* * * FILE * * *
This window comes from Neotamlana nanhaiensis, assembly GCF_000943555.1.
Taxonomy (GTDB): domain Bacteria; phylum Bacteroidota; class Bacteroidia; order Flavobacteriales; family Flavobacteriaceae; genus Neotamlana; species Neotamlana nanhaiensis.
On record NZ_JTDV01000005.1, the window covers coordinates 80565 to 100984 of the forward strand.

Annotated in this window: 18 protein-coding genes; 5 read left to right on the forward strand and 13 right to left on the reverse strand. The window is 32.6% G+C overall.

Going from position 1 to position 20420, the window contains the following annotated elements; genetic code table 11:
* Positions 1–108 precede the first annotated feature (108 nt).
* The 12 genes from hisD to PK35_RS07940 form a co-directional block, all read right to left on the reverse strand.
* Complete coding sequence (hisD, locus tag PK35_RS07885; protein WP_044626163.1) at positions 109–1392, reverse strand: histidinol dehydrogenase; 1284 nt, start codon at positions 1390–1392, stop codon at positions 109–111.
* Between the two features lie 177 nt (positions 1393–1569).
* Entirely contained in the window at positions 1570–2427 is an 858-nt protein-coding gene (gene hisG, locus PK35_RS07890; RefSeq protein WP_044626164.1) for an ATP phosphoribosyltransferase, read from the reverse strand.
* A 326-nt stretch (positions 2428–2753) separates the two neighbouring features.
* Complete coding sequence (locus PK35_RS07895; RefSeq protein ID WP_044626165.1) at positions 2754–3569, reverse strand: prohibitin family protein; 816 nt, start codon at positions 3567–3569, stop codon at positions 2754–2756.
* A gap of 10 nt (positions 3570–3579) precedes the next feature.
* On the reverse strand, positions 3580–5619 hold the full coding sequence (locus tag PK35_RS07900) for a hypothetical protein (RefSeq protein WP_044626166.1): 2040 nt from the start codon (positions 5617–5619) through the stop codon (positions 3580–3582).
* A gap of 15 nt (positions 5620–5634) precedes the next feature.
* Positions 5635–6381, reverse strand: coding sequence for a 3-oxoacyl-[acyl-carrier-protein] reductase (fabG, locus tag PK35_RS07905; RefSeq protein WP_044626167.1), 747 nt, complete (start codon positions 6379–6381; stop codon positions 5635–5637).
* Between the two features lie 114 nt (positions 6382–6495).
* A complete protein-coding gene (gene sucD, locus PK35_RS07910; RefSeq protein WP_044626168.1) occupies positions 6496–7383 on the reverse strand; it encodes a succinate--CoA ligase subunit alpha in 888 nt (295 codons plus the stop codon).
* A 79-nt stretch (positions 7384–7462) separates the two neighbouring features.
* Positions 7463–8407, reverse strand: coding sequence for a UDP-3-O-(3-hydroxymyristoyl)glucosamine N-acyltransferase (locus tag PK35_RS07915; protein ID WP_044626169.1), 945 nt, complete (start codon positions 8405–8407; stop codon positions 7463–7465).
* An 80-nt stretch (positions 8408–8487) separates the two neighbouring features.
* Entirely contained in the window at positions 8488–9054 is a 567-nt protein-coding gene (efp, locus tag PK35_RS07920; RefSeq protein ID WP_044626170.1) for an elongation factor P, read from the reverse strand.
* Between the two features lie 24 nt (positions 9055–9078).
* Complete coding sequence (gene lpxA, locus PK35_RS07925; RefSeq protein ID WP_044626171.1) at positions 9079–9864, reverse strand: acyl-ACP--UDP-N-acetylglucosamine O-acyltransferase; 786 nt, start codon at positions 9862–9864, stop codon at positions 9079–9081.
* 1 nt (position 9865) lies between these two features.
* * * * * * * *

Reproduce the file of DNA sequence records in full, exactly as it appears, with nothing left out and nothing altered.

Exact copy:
This window comes from Neotamlana nanhaiensis, assembly GCF_000943555.1.
Taxonomy (GTDB): domain Bacteria; phylum Bacteroidota; class Bacteroidia; order Flavobacteriales; family Flavobacteriaceae; genus Neotamlana; species Neotamlana nanhaiensis.
On record NZ_JTDV01000005.1, the window covers coordinates 80565 to 100984 of the forward strand.

Annotated in this window: 18 protein-coding genes; 5 read left to right on the forward strand and 13 right to left on the reverse strand. The window is 32.6% G+C overall.

Going from position 1 to position 20420, the window contains the following annotated elements; genetic code table 11:
* Positions 1–108 precede the first annotated feature (108 nt).
* The 12 genes from hisD to PK35_RS07940 form a co-directional block, all read right to left on the reverse strand.
* Complete coding sequence (hisD, locus tag PK35_RS07885; protein WP_044626163.1) at positions 109–1392, reverse strand: histidinol dehydrogenase; 1284 nt, start codon at positions 1390–1392, stop codon at positions 109–111.
* Between the two features lie 177 nt (positions 1393–1569).
* Entirely contained in the window at positions 1570–2427 is an 858-nt protein-coding gene (gene hisG, locus PK35_RS07890; RefSeq protein WP_044626164.1) for an ATP phosphoribosyltransferase, read from the reverse strand.
* A 326-nt stretch (positions 2428–2753) separates the two neighbouring features.
* Complete coding sequence (locus PK35_RS07895; RefSeq protein ID WP_044626165.1) at positions 2754–3569, reverse strand: prohibitin family protein; 816 nt, start codon at positions 3567–3569, stop codon at positions 2754–2756.
* A gap of 10 nt (positions 3570–3579) precedes the next feature.
* On the reverse strand, positions 3580–5619 hold the full coding sequence (locus tag PK35_RS07900) for a hypothetical protein (RefSeq protein WP_044626166.1): 2040 nt from the start codon (positions 5617–5619) through the stop codon (positions 3580–3582).
* A gap of 15 nt (positions 5620–5634) precedes the next feature.
* Positions 5635–6381, reverse strand: coding sequence for a 3-oxoacyl-[acyl-carrier-protein] reductase (fabG, locus tag PK35_RS07905; RefSeq protein WP_044626167.1), 747 nt, complete (start codon positions 6379–6381; stop codon positions 5635–5637).
* Between the two features lie 114 nt (positions 6382–6495).
* A complete protein-coding gene (gene sucD, locus PK35_RS07910; RefSeq protein WP_044626168.1) occupies positions 6496–7383 on the reverse strand; it encodes a succinate--CoA ligase subunit alpha in 888 nt (295 codons plus the stop codon).
* A 79-nt stretch (positions 7384–7462) separates the two neighbouring features.
* Positions 7463–8407, reverse strand: coding sequence for a UDP-3-O-(3-hydroxymyristoyl)glucosamine N-acyltransferase (locus tag PK35_RS07915; protein ID WP_044626169.1), 945 nt, complete (start codon positions 8405–8407; stop codon positions 7463–7465).
* An 80-nt stretch (positions 8408–8487) separates the two neighbouring features.
* Entirely contained in the window at positions 8488–9054 is a 567-nt protein-coding gene (efp, locus tag PK35_RS07920; RefSeq protein ID WP_044626170.1) for an elongation factor P, read from the reverse strand.
* Between the two features lie 24 nt (positions 9055–9078).
* Complete coding sequence (gene lpxA, locus PK35_RS07925; RefSeq protein ID WP_044626171.1) at positions 9079–9864, reverse strand: acyl-ACP--UDP-N-acetylglucosamine O-acyltransferase; 786 nt, start codon at positions 9862–9864, stop codon at positions 9079–9081.
* 1 nt (position 9865) lies between these two features.